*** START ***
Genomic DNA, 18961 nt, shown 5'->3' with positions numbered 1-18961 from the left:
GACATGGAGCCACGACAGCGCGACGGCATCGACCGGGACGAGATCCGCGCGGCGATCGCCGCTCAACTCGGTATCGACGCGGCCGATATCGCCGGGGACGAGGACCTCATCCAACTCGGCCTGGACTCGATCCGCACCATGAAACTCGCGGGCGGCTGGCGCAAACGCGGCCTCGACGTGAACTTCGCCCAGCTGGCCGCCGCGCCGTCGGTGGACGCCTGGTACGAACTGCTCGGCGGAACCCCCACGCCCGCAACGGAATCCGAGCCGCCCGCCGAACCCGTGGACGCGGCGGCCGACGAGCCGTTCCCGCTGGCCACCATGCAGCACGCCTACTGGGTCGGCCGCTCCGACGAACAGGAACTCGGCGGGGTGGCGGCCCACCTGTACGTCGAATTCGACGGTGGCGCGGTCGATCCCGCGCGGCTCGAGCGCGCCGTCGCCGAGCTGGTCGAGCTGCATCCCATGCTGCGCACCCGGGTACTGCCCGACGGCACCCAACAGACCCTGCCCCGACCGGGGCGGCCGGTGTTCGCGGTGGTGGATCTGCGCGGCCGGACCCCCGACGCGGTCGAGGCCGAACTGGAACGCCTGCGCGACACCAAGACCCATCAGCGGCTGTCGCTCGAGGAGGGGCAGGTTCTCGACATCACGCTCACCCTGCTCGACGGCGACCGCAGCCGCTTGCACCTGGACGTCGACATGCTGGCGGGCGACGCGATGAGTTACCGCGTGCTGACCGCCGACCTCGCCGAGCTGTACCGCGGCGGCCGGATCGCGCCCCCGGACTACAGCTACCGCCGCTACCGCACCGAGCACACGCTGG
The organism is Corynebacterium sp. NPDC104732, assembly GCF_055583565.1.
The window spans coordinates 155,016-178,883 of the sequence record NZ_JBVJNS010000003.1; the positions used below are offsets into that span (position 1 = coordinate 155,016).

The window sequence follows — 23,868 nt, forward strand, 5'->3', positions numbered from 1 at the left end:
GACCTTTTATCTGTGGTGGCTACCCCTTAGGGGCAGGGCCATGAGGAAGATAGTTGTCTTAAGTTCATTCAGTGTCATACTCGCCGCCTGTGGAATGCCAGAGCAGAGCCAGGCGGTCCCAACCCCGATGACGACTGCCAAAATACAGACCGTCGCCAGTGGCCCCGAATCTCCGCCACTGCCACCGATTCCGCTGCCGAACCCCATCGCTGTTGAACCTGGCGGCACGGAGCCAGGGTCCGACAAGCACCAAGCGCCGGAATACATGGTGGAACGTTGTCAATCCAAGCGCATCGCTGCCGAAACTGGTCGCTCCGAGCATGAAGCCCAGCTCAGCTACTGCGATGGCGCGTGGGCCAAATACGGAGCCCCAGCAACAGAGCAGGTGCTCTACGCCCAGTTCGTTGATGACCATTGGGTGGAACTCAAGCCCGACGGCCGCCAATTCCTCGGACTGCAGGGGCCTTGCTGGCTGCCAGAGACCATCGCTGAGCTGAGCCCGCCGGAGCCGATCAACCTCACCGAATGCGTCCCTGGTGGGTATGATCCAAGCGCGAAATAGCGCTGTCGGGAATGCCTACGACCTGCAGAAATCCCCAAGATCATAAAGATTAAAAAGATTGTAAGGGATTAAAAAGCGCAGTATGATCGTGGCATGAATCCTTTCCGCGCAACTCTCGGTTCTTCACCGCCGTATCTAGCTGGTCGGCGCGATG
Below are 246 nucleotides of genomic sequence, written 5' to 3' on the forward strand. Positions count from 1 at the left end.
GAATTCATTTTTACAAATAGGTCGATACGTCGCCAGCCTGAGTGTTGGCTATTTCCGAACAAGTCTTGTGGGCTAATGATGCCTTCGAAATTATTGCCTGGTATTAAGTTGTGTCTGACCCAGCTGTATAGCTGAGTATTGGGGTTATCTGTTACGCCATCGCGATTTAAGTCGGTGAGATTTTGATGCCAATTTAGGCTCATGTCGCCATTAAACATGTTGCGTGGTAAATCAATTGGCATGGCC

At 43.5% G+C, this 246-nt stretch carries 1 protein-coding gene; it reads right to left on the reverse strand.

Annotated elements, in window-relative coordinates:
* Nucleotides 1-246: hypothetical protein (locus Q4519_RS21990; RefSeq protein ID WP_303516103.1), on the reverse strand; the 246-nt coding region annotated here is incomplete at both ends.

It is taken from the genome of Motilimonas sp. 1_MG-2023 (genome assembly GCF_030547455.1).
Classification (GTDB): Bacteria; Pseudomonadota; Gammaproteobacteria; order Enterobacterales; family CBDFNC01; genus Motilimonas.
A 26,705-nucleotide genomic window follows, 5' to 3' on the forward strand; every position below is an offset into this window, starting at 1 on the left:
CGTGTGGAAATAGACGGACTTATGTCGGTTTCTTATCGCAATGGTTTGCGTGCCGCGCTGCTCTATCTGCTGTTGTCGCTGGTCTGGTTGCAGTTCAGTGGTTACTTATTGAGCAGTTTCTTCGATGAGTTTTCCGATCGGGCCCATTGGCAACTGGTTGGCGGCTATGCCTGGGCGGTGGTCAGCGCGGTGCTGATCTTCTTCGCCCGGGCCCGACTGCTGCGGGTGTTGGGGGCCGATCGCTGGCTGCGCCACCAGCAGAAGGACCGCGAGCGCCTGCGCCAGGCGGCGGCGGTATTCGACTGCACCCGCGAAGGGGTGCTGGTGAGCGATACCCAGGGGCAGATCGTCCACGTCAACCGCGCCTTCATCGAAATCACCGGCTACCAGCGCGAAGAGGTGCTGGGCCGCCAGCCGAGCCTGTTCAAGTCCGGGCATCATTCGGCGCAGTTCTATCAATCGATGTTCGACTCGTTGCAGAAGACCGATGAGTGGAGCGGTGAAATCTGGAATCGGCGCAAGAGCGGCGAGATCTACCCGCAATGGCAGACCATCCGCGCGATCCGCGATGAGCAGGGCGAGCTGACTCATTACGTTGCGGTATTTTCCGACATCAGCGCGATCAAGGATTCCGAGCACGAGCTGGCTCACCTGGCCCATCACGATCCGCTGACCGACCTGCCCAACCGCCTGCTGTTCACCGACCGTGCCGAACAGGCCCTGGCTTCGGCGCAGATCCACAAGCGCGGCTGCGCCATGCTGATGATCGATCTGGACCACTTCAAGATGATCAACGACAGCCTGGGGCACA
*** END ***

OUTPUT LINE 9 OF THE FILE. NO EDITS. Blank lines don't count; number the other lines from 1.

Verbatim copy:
At 43.5% G+C, this 246-nt stretch carries 1 protein-coding gene; it reads right to left on the reverse strand.